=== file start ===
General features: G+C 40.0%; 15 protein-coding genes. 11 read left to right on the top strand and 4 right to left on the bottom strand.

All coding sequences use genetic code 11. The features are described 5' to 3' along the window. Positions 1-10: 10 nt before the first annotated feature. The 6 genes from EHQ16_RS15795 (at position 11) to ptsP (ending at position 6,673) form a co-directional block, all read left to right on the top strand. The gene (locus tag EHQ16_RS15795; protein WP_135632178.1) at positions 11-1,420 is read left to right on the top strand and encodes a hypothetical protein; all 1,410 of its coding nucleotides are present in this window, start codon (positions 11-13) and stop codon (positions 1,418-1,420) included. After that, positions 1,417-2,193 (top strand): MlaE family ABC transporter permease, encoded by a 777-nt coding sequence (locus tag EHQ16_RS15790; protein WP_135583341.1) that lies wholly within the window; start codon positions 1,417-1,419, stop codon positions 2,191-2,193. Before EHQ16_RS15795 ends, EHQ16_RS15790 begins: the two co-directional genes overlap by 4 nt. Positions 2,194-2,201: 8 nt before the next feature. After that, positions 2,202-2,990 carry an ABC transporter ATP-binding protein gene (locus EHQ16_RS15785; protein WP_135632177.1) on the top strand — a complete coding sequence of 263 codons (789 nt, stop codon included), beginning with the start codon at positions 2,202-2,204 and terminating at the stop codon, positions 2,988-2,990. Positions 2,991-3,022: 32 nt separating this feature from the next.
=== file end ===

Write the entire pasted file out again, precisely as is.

General features: G+C 40.0%; 15 protein-coding genes. 11 read left to right on the top strand and 4 right to left on the bottom strand.

All coding sequences use genetic code 11. The features are described 5' to 3' along the window. Positions 1-10: 10 nt before the first annotated feature. The 6 genes from EHQ16_RS15795 (at position 11) to ptsP (ending at position 6,673) form a co-directional block, all read left to right on the top strand. The gene (locus tag EHQ16_RS15795; protein WP_135632178.1) at positions 11-1,420 is read left to right on the top strand and encodes a hypothetical protein; all 1,410 of its coding nucleotides are present in this window, start codon (positions 11-13) and stop codon (positions 1,418-1,420) included. After that, positions 1,417-2,193 (top strand): MlaE family ABC transporter permease, encoded by a 777-nt coding sequence (locus tag EHQ16_RS15790; protein WP_135583341.1) that lies wholly within the window; start codon positions 1,417-1,419, stop codon positions 2,191-2,193. Before EHQ16_RS15795 ends, EHQ16_RS15790 begins: the two co-directional genes overlap by 4 nt. Positions 2,194-2,201: 8 nt before the next feature. After that, positions 2,202-2,990 carry an ABC transporter ATP-binding protein gene (locus EHQ16_RS15785; protein WP_135632177.1) on the top strand — a complete coding sequence of 263 codons (789 nt, stop codon included), beginning with the start codon at positions 2,202-2,204 and terminating at the stop codon, positions 2,988-2,990. Positions 2,991-3,022: 32 nt separating this feature from the next.